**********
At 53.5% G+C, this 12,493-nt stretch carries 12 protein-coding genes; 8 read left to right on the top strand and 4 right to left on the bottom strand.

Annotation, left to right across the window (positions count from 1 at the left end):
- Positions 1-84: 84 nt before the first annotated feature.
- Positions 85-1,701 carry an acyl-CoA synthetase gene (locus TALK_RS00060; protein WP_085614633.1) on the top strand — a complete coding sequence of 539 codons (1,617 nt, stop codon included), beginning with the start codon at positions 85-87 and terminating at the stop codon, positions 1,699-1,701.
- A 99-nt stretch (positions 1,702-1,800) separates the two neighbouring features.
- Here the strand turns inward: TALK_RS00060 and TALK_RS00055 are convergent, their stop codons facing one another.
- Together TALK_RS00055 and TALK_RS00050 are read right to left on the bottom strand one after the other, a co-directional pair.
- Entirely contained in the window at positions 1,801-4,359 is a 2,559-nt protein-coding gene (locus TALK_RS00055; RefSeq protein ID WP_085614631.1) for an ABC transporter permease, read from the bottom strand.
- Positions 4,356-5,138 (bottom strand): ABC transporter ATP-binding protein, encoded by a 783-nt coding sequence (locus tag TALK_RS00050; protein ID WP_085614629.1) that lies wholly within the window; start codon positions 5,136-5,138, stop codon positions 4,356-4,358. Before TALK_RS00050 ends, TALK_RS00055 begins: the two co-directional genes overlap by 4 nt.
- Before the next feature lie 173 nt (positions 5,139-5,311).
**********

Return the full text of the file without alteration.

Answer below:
At 53.5% G+C, this 12,493-nt stretch carries 12 protein-coding genes; 8 read left to right on the top strand and 4 right to left on the bottom strand.

Annotation, left to right across the window (positions count from 1 at the left end):
- Positions 1-84: 84 nt before the first annotated feature.
- Positions 85-1,701 carry an acyl-CoA synthetase gene (locus TALK_RS00060; protein WP_085614633.1) on the top strand — a complete coding sequence of 539 codons (1,617 nt, stop codon included), beginning with the start codon at positions 85-87 and terminating at the stop codon, positions 1,699-1,701.
- A 99-nt stretch (positions 1,702-1,800) separates the two neighbouring features.
- Here the strand turns inward: TALK_RS00060 and TALK_RS00055 are convergent, their stop codons facing one another.
- Together TALK_RS00055 and TALK_RS00050 are read right to left on the bottom strand one after the other, a co-directional pair.
- Entirely contained in the window at positions 1,801-4,359 is a 2,559-nt protein-coding gene (locus TALK_RS00055; RefSeq protein ID WP_085614631.1) for an ABC transporter permease, read from the bottom strand.
- Positions 4,356-5,138 (bottom strand): ABC transporter ATP-binding protein, encoded by a 783-nt coding sequence (locus tag TALK_RS00050; protein ID WP_085614629.1) that lies wholly within the window; start codon positions 5,136-5,138, stop codon positions 4,356-4,358. Before TALK_RS00050 ends, TALK_RS00055 begins: the two co-directional genes overlap by 4 nt.
- Before the next feature lie 173 nt (positions 5,139-5,311).